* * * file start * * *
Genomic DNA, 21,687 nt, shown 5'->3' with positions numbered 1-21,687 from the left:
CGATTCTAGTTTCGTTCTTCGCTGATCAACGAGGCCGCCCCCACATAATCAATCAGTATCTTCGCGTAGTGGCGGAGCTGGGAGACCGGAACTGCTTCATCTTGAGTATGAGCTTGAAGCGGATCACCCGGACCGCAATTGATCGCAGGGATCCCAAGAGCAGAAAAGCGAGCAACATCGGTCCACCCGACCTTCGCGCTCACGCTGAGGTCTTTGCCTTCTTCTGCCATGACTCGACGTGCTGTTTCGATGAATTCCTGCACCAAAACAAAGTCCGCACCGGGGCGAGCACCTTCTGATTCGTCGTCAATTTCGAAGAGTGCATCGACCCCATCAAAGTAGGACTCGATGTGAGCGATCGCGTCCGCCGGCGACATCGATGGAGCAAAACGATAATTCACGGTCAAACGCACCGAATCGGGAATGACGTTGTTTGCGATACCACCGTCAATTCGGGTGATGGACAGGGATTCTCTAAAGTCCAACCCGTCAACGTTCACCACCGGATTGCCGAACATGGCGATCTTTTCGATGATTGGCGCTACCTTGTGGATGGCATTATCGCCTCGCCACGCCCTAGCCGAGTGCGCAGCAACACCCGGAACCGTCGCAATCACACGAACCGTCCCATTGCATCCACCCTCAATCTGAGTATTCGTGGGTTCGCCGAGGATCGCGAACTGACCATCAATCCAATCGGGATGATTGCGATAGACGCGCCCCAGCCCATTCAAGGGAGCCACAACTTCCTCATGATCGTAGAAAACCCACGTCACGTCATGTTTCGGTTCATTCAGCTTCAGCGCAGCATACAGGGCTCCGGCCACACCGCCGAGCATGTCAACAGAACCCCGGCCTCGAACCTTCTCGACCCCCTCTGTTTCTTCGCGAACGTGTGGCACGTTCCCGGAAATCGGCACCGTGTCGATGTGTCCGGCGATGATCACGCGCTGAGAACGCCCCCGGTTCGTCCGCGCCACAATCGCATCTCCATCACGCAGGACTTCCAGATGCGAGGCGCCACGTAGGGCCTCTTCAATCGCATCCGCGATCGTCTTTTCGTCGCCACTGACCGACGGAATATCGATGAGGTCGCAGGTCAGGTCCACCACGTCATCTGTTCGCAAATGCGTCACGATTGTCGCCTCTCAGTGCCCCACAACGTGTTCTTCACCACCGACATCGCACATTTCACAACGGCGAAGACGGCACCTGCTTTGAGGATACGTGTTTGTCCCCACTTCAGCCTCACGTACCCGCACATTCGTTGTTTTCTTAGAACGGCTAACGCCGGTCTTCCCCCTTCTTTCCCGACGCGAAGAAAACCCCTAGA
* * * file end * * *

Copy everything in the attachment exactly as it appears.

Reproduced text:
Genomic DNA, 21,687 nt, shown 5'->3' with positions numbered 1-21,687 from the left:
CGATTCTAGTTTCGTTCTTCGCTGATCAACGAGGCCGCCCCCACATAATCAATCAGTATCTTCGCGTAGTGGCGGAGCTGGGAGACCGGAACTGCTTCATCTTGAGTATGAGCTTGAAGCGGATCACCCGGACCGCAATTGATCGCAGGGATCCCAAGAGCAGAAAAGCGAGCAACATCGGTCCACCCGACCTTCGCGCTCACGCTGAGGTCTTTGCCTTCTTCTGCCATGACTCGACGTGCTGTTTCGATGAATTCCTGCACCAAAACAAAGTCCGCACCGGGGCGAGCACCTTCTGATTCGTCGTCAATTTCGAAGAGTGCATCGACCCCATCAAAGTAGGACTCGATGTGAGCGATCGCGTCCGCCGGCGACATCGATGGAGCAAAACGATAATTCACGGTCAAACGCACCGAATCGGGAATGACGTTGTTTGCGATACCACCGTCAATTCGGGTGATGGACAGGGATTCTCTAAAGTCCAACCCGTCAACGTTCACCACCGGATTGCCGAACATGGCGATCTTTTCGATGATTGGCGCTACCTTGTGGATGGCATTATCGCCTCGCCACGCCCTAGCCGAGTGCGCAGCAACACCCGGAACCGTCGCAATCACACGAACCGTCCCATTGCATCCACCCTCAATCTGAGTATTCGTGGGTTCGCCGAGGATCGCGAACTGACCATCAATCCAATCGGGATGATTGCGATAGACGCGCCCCAGCCCATTCAAGGGAGCCACAACTTCCTCATGATCGTAGAAAACCCACGTCACGTCATGTTTCGGTTCATTCAGCTTCAGCGCAGCATACAGGGCTCCGGCCACACCGCCGAGCATGTCAACAGAACCCCGGCCTCGAACCTTCTCGACCCCCTCTGTTTCTTCGCGAACGTGTGGCACGTTCCCGGAAATCGGCACCGTGTCGATGTGTCCGGCGATGATCACGCGCTGAGAACGCCCCCGGTTCGTCCGCGCCACAATCGCATCTCCATCACGCAGGACTTCCAGATGCGAGGCGCCACGTAGGGCCTCTTCAATCGCATCCGCGATCGTCTTTTCGTCGCCACTGACCGACGGAATATCGATGAGGTCGCAGGTCAGGTCCACCACGTCATCTGTTCGCAAATGCGTCACGATTGTCGCCTCTCAGTGCCCCACAACGTGTTCTTCACCACCGACATCGCACATTTCACAACGGCGAAGACGGCACCTGCTTTGAGGATACGTGTTTGTCCCCACTTCAGCCTCACGTACCCGCACATTCGTTGTTTTCTTAGAACGGCTAACGCCGGTCTTCCCCCTTCTTTCCCGACGCGAAGAAAACCCCTAGA